Divorce records, decrees, and indexes are maintained by the Clerks of Chancery Court in Mississippi. Unlike the health departments of some U.S States, the Mississippi State Department of Health (MSDH) Vital Records office does not preserve divorce records or provide them to the public for a fee. Nevertheless, the Department offers five-year index searches for divorces granted from January 1, 1926, to June 30, 1938, and from January 1, 1942, to the present day. Mississippi’s Public Records Law does not explicitly prohibit divorce records in the possession of the Clerk of Court from being accessible to the public, nor does the Miss Code Ann. § 9–1–38: Judicial Records Exempted from Public Access. As a result, interested parties may access divorce information at public terminals located in courthouses or through the Clerk Offices for a fee, except sensitive information exempted by Miss. Code Ann. § 25–61–11.1 or sealed by the court.

Records that are considered public may be accessible from some third-party websites. These websites often make searching simpler, as they are not limited by geographic location, and search engines on these sites may help when starting a search for specific or multiple records. To begin using such a search engine on a third-party or government website, interested parties usually must provide:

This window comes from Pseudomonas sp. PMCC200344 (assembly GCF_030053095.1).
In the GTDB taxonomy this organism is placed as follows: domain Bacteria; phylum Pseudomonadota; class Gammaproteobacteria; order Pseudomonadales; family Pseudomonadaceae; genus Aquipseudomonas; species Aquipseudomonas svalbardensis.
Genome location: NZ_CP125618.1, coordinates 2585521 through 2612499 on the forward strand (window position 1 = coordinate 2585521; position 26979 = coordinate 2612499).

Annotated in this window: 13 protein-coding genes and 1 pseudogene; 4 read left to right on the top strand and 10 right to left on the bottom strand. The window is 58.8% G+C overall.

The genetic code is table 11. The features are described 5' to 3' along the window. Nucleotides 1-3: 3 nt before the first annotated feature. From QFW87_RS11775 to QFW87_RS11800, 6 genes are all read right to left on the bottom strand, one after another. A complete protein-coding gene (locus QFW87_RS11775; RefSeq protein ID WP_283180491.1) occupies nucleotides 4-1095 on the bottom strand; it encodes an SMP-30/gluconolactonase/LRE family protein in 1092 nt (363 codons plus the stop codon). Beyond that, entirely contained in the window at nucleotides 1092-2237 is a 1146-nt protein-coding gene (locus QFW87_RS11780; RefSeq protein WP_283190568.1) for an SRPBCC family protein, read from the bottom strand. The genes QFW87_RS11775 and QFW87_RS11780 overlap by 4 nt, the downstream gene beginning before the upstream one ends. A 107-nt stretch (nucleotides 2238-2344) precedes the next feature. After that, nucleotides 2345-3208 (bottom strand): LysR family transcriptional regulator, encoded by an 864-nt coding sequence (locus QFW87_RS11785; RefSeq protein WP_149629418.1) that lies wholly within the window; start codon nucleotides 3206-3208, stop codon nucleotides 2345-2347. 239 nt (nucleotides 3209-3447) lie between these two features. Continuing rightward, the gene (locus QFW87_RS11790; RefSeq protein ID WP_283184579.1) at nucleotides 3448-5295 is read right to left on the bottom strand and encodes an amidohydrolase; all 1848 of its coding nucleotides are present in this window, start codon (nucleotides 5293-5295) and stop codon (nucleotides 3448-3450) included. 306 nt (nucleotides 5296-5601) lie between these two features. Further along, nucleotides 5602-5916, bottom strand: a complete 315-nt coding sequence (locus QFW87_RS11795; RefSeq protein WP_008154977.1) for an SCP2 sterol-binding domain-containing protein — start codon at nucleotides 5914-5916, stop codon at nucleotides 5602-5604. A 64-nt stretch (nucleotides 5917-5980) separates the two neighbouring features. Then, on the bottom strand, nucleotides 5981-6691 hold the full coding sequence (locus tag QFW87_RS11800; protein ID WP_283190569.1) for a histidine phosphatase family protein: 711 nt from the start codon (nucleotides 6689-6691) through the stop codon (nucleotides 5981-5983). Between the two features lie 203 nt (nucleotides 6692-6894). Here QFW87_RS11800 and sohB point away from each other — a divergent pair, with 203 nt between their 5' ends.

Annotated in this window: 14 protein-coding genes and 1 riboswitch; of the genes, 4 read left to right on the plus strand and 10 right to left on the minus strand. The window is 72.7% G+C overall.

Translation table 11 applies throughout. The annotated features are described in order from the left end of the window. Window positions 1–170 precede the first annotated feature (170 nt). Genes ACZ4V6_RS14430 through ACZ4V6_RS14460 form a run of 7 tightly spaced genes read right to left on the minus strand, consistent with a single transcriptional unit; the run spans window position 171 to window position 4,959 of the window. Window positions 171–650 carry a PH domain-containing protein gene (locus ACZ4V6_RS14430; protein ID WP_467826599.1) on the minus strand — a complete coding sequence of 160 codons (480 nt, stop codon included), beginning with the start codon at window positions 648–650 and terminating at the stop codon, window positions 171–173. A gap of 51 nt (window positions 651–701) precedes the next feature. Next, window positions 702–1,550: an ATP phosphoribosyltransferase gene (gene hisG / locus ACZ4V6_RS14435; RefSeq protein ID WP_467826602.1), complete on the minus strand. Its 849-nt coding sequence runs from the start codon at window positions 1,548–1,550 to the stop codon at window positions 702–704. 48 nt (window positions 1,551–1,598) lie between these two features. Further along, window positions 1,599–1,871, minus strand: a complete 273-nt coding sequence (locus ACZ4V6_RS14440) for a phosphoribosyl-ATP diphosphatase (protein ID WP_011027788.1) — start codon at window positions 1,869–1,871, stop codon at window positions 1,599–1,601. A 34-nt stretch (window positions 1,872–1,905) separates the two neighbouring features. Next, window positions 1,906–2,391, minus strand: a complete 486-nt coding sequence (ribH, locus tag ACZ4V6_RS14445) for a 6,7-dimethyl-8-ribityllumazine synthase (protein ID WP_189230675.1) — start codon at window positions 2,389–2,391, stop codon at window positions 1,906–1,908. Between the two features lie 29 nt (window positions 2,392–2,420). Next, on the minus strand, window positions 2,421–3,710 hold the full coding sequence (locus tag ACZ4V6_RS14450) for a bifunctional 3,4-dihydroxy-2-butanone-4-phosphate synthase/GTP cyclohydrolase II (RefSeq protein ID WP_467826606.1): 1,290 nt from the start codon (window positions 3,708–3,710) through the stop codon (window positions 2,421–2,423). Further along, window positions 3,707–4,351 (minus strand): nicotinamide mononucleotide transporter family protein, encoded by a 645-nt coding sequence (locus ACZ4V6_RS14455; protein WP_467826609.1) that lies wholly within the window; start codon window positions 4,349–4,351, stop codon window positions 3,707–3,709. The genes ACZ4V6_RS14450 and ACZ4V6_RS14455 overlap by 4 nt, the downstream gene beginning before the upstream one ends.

• The name of the person involved in the record, unless said person is a juvenile
  • The location or assumed location of the record or person involved. This includes information such as the city, county, or state that person resides in or was accused in.

Third-party sites are independent from government sources, and are not sponsored by these government agencies. Because of this, record availability on third-party sites may vary.

How do I Get Mississippi Divorce Records?

Any individual who wants to obtain copies of a Mississippi divorce record/decree or view indexes may visit the Clerk of Court’s office in the county where the divorce decree was ordered. Contact details and addresses for the Courts and Clerks of Court can be found on the Mississippi Judiciary’s webpage for the Chancery Court. A requester must pay a certain fee to obtain copies.

Five-year searches offered by the MSDH’s Vital Records office make it easy to obtain information necessary to locate a record in a Chancery Court, such as a court record’s book and page number, and the county of divorce. The office charges a fee of $17 per 5-year search and can be contacted at (601) 206–8200 for searches.